Garner, David B. (1881–1973)

By: Mark B. Buchy

Type: Biography

Published: March 20, 2013

David B. Garner, African-American Dallas civic leader, son of John C. and Arah (Scott) Garner, was born in Chenango, Texas, on November 12, 1881. At an early age, Garner and his family moved to Houston where he spent most his childhood. His mother was a servant in the home of David Rice. At age fifteen he became a dining car cook for the Houston and Texas Central Railway and earned up to five dollars a week. Garner moved to Dallas in 1913 and obtained a job as a cook at a downtown café owned by Joseph Rucker, Sr. Garner married Maggie Lou on November 3, 1913, at St. John Baptist Church and had one daughter, Jerri Sue. Later in his career, Garner worked for A. W. Cullum before going to cook at the Federal Reserve Bank for twenty-six years; he retired in 1941.

Though a cook by trade, it was not Garner’s culinary skills that ushered him into Dallas’s social history. Instead, he actively engaged in almost every major civic project benefiting African-American life. For example, Garner played an integral part in the founding of the Moorland Branch YMCA by helping raise $50,000, which was regarded as the “greatest amount of money ever raised by Negroes for a cause in Dallas.”

Garner was an active member of the St. John Baptist Church for sixty years and served as a deacon as well as chairman of the deacon board. He worked for the State Fair of Texas as a consultant and advisor until his eighty-sixth birthday. As a fair representative, Garner promoted the State Fair all over Texas, boosting attendance and heightening awareness of an event named “Negro Achievement Day,” which recognized individual African-American accomplishments. Garner served as a charter member of the Dallas Negro Chamber of Commerce (now Dallas Black Chamber of Commerce), was a life member of the Negro Real Estate Board, a member of the NAACP, and the Masonic Lodge.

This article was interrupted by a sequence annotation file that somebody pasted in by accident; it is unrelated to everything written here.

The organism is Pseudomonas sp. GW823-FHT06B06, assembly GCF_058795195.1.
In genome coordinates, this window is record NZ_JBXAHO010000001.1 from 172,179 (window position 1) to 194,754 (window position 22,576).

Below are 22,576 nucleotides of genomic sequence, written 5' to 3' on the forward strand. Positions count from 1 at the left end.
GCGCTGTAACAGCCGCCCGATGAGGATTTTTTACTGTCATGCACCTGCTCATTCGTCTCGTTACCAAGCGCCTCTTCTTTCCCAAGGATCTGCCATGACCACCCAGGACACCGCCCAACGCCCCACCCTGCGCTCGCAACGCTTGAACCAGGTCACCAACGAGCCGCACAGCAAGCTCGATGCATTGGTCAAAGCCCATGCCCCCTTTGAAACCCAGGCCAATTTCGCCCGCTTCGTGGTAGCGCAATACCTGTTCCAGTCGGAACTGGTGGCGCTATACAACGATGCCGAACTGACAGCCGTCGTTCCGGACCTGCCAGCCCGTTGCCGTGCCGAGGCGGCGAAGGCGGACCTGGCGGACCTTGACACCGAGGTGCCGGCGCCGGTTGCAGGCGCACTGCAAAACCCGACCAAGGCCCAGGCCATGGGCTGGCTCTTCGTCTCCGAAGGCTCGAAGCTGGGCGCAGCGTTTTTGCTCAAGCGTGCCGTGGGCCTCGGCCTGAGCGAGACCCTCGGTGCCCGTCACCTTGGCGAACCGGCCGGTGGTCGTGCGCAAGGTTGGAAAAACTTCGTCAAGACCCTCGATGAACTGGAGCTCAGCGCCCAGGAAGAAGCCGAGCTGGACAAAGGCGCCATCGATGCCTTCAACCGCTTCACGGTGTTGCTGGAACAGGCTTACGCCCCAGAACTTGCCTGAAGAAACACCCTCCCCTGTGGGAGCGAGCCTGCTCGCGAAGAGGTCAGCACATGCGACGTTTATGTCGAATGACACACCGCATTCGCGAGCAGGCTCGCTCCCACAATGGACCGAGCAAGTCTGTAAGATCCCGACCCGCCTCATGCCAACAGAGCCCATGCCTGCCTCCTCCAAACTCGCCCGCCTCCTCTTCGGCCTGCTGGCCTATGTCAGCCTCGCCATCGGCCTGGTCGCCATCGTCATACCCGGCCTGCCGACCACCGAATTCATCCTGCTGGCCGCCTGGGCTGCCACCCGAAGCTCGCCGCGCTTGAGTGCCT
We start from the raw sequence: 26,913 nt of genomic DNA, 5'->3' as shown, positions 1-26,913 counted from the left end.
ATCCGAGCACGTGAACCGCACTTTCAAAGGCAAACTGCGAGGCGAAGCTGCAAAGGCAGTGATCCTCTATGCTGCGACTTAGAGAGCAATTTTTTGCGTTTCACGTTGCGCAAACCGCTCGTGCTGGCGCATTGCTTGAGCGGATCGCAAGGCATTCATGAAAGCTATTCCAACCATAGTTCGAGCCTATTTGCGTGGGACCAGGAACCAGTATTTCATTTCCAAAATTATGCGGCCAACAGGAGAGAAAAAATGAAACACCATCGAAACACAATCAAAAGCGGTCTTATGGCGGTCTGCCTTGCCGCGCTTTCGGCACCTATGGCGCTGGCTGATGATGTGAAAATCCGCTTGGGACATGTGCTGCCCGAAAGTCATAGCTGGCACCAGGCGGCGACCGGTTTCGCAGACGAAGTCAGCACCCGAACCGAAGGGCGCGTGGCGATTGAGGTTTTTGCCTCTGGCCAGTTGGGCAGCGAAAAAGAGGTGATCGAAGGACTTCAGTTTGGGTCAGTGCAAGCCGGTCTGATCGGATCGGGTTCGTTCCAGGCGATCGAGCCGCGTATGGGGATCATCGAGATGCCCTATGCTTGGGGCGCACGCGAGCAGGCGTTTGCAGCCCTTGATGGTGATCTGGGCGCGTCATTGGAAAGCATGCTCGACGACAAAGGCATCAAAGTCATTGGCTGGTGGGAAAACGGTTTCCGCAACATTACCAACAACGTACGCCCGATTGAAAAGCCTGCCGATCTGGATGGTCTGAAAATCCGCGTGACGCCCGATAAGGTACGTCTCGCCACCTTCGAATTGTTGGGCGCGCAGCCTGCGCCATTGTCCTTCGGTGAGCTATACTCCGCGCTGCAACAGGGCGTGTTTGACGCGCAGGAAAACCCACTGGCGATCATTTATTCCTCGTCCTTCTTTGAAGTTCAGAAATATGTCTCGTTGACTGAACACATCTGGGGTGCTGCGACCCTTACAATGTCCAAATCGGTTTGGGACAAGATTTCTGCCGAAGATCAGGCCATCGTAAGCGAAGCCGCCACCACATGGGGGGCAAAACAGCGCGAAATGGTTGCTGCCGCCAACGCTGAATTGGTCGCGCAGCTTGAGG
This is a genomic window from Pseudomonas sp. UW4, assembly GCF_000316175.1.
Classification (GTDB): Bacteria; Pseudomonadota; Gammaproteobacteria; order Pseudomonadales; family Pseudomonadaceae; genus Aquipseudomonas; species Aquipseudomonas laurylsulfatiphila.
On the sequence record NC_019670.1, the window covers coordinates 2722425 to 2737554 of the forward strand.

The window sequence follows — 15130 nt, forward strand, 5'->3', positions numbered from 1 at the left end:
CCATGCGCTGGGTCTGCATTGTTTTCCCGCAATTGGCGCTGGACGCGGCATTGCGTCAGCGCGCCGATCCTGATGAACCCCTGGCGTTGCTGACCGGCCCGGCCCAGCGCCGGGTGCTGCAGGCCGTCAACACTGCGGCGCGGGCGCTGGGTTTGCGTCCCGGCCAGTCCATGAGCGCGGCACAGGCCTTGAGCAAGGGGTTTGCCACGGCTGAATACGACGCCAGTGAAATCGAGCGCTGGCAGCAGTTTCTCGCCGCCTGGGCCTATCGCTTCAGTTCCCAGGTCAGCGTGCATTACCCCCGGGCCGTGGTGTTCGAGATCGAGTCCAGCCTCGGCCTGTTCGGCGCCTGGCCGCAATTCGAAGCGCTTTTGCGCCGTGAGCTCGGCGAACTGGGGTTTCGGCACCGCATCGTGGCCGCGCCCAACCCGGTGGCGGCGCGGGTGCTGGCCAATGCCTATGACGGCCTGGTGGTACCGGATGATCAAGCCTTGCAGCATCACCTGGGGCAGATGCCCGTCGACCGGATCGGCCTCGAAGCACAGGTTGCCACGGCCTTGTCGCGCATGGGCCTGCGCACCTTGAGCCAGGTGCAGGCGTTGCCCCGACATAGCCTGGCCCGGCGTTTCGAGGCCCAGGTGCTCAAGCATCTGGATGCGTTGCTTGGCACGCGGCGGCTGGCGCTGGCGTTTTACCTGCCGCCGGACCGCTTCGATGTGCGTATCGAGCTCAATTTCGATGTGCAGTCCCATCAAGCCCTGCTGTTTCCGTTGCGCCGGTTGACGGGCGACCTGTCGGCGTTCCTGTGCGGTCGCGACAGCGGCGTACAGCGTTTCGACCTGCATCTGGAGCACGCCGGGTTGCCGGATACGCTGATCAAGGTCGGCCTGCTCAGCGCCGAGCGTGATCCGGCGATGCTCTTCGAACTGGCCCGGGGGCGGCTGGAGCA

Garner’s affectionate attitude of paternalism earned him the nickname “Daddy Garner.” He died in his Dallas home on August 3, 1973, due to old age as well as lingering complications from injuries suffered in a traffic accident in 1959.

Dallas Morning News, July 2, 1967; November 12, 1967; August 4, 1973.

  • Peoples
  • African Americans
  • Activism and Social Reform
  • Activists
  • Civic Leaders
  • Dallas/Fort Worth Region
  • Dallas
  • North Texas

The following, adapted from the Chicago Manual of Style, 15th edition, is the preferred citation for this entry.

Mark B. Buchy, “Garner, David B.,” Handbook of Texas Online, accessed August 11, 2022,

Published by the Texas State Historical Association.

March 20, 2013

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